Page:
ISS Proxy Advisory Services recently recommended that shareholders of a small cap bank holding company, Provident Financial Holdings, Inc., withhold their votes from the three director candidates standing for reelection to the company’s staggered board (all of whom serve on its nominating and governance committee) because the board adopted a bylaw designed to discourage special dissident compensation schemes. These special compensation arrangements featured prominently in a number of recent high profile proxy contests and have been roundly criticized by leading commentators. Columbia Law Professor John C. Coffee, Jr. succinctly noted “third-party bonuses create the wrong incentives, fragment the board and imply a shift toward both the short-term and higher risk.” In our memorandum <http://www.wlrk.com/webdocs/wlrknew/WLRKMemos/WLRK/WLRK.22470.13.pdf> on the topic, we catalogued the dangers posed by such schemes to the integrity of the boardroom and board decision-making processes. We also noted that companies could proactively address these risks by adopting a bylaw that would disqualify director candidates who are party to any such extraordinary arrangements.
We hope ISS’s position that Provident’s adoption of such a bylaw was a “material governance failure” was a reaction to the “extraordinary circumstances” they found in this case (including some governance features that ISS disfavors such as the staggered board and plurality voting and the fact that the bylaw was adopted after an investor group had disclosed a large 13D ownership position). To the extent this ISS recommendation is a harbinger of a new, and previously unannounced, one-size-fits-all policy, however, it may discourage companies from protecting themselves against inappropriate director conflict and enrichment schemes, and encourage activists to offer them. In our view this would be a most unfortunate development, because ISS would be unwittingly promoting fragmented and dysfunctional boards, conflicted and self-interested directors and short-termist behavior.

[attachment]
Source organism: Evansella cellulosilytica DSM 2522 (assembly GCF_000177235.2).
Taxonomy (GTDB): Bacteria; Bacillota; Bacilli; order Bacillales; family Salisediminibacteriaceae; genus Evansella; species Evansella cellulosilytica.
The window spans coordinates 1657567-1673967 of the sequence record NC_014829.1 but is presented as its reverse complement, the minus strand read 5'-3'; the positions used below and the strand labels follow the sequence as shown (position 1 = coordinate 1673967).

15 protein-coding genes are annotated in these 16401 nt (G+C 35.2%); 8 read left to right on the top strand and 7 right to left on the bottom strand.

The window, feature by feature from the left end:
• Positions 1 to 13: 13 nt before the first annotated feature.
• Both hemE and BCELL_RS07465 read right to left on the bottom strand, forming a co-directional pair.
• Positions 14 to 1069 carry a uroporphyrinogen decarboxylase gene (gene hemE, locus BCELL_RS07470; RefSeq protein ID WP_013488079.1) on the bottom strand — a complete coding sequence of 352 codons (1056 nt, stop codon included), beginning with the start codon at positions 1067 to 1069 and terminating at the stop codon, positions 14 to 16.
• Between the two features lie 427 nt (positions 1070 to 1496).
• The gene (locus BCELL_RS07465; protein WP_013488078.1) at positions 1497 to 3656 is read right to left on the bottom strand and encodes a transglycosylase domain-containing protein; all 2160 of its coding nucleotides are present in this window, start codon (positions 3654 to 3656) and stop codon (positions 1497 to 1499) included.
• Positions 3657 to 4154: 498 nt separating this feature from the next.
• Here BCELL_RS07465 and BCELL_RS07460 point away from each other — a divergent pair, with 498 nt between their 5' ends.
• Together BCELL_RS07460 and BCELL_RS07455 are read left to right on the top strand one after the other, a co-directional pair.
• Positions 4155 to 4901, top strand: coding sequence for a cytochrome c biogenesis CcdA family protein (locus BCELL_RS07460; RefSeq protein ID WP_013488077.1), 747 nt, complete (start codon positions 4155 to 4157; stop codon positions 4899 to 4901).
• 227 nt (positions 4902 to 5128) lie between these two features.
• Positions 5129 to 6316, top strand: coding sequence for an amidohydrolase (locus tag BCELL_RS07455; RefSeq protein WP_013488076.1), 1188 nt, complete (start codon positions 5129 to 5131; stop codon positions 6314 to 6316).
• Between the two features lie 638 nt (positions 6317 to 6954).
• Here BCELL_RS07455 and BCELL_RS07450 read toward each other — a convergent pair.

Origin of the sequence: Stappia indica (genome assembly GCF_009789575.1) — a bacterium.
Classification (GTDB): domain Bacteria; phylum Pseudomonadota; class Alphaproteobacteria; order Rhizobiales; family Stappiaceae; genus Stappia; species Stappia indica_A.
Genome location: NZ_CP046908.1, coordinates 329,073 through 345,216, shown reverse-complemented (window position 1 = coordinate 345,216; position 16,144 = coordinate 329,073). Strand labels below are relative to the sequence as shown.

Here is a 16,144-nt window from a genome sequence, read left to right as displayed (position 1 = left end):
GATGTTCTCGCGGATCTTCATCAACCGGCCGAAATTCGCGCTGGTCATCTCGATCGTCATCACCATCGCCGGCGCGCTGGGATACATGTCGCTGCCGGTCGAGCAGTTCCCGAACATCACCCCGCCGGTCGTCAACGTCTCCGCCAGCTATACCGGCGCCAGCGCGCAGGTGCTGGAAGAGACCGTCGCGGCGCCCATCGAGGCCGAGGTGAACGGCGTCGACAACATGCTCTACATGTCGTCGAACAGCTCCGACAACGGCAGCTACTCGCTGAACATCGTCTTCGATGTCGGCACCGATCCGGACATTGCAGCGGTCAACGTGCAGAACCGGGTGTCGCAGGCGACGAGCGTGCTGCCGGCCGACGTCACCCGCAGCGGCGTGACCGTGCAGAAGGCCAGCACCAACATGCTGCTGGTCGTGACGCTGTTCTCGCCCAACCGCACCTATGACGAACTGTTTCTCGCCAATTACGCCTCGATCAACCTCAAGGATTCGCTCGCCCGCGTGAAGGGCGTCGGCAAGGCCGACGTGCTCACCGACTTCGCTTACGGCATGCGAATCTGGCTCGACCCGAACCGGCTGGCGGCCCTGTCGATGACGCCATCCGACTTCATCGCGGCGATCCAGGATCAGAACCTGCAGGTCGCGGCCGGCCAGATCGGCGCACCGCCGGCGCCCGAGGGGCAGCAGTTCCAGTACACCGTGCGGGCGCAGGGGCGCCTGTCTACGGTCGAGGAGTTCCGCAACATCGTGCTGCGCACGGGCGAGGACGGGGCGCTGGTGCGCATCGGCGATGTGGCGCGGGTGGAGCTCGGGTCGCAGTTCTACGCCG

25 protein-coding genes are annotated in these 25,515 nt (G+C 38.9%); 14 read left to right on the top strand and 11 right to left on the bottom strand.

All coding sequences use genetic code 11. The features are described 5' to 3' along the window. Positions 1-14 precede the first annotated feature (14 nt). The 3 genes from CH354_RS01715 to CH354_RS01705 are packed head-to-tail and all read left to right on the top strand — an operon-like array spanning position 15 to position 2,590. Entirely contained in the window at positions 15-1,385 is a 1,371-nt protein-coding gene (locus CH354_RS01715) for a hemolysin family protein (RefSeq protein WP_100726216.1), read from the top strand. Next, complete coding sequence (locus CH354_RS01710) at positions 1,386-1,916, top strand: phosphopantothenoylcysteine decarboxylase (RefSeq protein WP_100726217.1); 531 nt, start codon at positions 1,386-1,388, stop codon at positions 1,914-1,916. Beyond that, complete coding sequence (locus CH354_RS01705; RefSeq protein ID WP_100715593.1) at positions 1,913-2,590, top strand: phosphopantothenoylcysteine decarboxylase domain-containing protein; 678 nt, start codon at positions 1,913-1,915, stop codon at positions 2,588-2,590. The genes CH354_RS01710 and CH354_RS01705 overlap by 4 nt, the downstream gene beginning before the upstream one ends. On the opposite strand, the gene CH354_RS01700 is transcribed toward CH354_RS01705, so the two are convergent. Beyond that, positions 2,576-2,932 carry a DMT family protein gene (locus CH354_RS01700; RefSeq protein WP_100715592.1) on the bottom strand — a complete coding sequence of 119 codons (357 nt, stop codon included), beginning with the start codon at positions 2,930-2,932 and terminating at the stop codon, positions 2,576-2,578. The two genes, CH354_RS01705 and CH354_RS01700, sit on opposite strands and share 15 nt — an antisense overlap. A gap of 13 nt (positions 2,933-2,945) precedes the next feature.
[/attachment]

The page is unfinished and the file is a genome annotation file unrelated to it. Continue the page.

ISS clearly recognizes the risk of director conflicts arising from differential compensation (which has also been heavily criticized by the Council of Institutional Investors) but its recommendation draws a distinction between compensation paid for board service and for candidacy. ISS suggests that it may in some cases be appropriate for a dissident to pay candidates “a reasonable fee for agreeing to stand for election, in order to compensate them for the considerable time commitments incurred in proxy contests.” But this should not lead to a more general opposition to bylaws designed to prevent special compensation arrangements that create conflicts for dissident nominees. Our strong objection to these special arrangements does not extend to a reasonable candidacy fee that would be paid if the nominee is not elected (even though proxy contests have been waged for decades without having to offer any special incentives). Indeed, many of the bylaws that companies have recently adopted would not preclude arrangements to compensate candidates who are defeated, in light of the effort they will have spent in the election contest. Candidates who are elected would be compensated in the same manner as company nominees, thereby avoiding any financial incentive conflict between the loyalties of dissident directors to their patrons and to the company.
ISS faulted the Provident board for adopting this director qualification bylaw unilaterally, suggesting that “[i]f investors are concerned with a candidate’s compensation arrangements, they are free to express their concerns at the ballot box.” We believe it is perfectly appropriate for a board to adopt a default rule that discourages board conflicts and perverse economic incentives, and if shareholders wish to change the rule due to the particular circumstances of any specific company or election contest, the bylaw can be amended by shareholders in a straightforward manner, at the same meeting at which the election contest is held. What the bylaw approach does is require that a dissident wishing to offer special consideration to candidates “unbundle” the nomination and the special arrangement so that investors are indeed “free to express their concerns at the ballot box.”
We believe that ISS should favor that transparency, and support a general principle that discourages special compensation arrangements that lead to board conflicts and divergent incentives (which the Council of Institutional Investors has noted “blatantly contradicts” its policies on director compensation) even as it retains the flexibility to support exceptions where circumstances warrant.